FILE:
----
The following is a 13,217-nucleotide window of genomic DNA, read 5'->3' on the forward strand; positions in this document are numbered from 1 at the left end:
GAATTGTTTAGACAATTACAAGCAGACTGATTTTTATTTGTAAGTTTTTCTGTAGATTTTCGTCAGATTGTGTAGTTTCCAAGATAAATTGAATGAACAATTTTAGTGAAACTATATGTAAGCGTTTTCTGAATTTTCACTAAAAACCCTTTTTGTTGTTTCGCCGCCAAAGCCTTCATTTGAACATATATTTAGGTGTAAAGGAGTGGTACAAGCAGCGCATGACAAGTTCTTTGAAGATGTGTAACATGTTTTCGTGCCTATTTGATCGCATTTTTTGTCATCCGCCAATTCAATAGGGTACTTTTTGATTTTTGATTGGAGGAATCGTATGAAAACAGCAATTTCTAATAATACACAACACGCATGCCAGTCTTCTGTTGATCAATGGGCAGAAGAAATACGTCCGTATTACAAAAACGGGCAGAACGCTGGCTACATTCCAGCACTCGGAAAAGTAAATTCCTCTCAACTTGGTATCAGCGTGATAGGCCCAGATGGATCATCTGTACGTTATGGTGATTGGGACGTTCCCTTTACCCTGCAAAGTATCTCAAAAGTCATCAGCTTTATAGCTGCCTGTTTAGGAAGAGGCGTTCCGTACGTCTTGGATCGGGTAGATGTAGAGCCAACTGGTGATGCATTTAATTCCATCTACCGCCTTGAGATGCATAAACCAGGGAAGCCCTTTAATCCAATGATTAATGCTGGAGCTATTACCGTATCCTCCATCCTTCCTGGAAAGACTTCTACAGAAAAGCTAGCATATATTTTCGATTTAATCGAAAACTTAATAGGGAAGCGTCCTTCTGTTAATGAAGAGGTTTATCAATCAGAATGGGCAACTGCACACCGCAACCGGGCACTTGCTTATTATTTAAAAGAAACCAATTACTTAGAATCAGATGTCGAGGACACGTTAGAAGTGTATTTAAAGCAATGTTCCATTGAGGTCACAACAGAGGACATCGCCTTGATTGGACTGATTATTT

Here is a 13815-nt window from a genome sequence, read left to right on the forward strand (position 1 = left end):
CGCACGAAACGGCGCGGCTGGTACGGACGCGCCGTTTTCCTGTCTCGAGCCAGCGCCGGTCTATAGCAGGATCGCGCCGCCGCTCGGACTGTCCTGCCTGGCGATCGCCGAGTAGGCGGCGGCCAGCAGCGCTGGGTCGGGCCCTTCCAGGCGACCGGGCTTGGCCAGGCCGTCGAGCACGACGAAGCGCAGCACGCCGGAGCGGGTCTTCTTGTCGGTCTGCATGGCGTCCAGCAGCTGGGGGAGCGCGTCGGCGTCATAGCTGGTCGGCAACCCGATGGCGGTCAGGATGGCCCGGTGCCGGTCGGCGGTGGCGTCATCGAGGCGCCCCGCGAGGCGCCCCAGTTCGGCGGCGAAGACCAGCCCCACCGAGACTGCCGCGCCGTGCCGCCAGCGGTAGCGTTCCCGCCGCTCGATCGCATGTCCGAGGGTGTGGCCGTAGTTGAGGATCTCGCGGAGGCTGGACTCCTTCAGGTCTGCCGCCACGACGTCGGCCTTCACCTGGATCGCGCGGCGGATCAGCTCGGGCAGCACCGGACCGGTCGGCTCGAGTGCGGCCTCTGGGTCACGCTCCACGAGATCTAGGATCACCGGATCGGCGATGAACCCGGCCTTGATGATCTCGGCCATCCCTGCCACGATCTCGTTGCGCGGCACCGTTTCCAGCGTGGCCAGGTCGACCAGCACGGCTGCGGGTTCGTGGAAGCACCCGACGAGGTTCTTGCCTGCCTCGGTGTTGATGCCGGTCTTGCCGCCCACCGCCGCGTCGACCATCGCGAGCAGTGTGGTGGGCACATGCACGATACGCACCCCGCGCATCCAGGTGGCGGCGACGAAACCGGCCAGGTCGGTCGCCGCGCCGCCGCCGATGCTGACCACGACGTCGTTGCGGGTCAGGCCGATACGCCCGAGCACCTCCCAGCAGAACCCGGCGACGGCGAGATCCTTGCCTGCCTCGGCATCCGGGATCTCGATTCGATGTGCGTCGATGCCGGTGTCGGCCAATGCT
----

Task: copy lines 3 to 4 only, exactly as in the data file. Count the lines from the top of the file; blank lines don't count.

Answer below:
Here is a 13815-nt window from a genome sequence, read left to right on the forward strand (position 1 = left end):
CGCACGAAACGGCGCGGCTGGTACGGACGCGCCGTTTTCCTGTCTCGAGCCAGCGCCGGTCTATAGCAGGATCGCGCCGCCGCTCGGACTGTCCTGCCTGGCGATCGCCGAGTAGGCGGCGGCCAGCAGCGCTGGGTCGGGCCCTTCCAGGCGACCGGGCTTGGCCAGGCCGTCGAGCACGACGAAGCGCAGCACGCCGGAGCGGGTCTTCTTGTCGGTCTGCATGGCGTCCAGCAGCTGGGGGAGCGCGTCGGCGTCATAGCTGGTCGGCAACCCGATGGCGGTCAGGATGGCCCGGTGCCGGTCGGCGGTGGCGTCATCGAGGCGCCCCGCGAGGCGCCCCAGTTCGGCGGCGAAGACCAGCCCCACCGAGACTGCCGCGCCGTGCCGCCAGCGGTAGCGTTCCCGCCGCTCGATCGCATGTCCGAGGGTGTGGCCGTAGTTGAGGATCTCGCGGAGGCTGGACTCCTTCAGGTCTGCCGCCACGACGTCGGCCTTCACCTGGATCGCGCGGCGGATCAGCTCGGGCAGCACCGGACCGGTCGGCTCGAGTGCGGCCTCTGGGTCACGCTCCACGAGATCTAGGATCACCGGATCGGCGATGAACCCGGCCTTGATGATCTCGGCCATCCCTGCCACGATCTCGTTGCGCGGCACCGTTTCCAGCGTGGCCAGGTCGACCAGCACGGCTGCGGGTTCGTGGAAGCACCCGACGAGGTTCTTGCCTGCCTCGGTGTTGATGCCGGTCTTGCCGCCCACCGCCGCGTCGACCATCGCGAGCAGTGTGGTGGGCACATGCACGATACGCACCCCGCGCATCCAGGTGGCGGCGACGAAACCGGCCAGGTCGGTCGCCGCGCCGCCGCCGATGCTGACCACGACGTCGTTGCGGGTCAGGCCGATACGCCCGAGCACCTCCCAGCAGAACCCGGCGACGGCGAGATCCTTGCCTGCCTCGGCATCCGGGATCTCGATTCGATGTGCGTCGATGCCGGTGTCGGCCAATGCT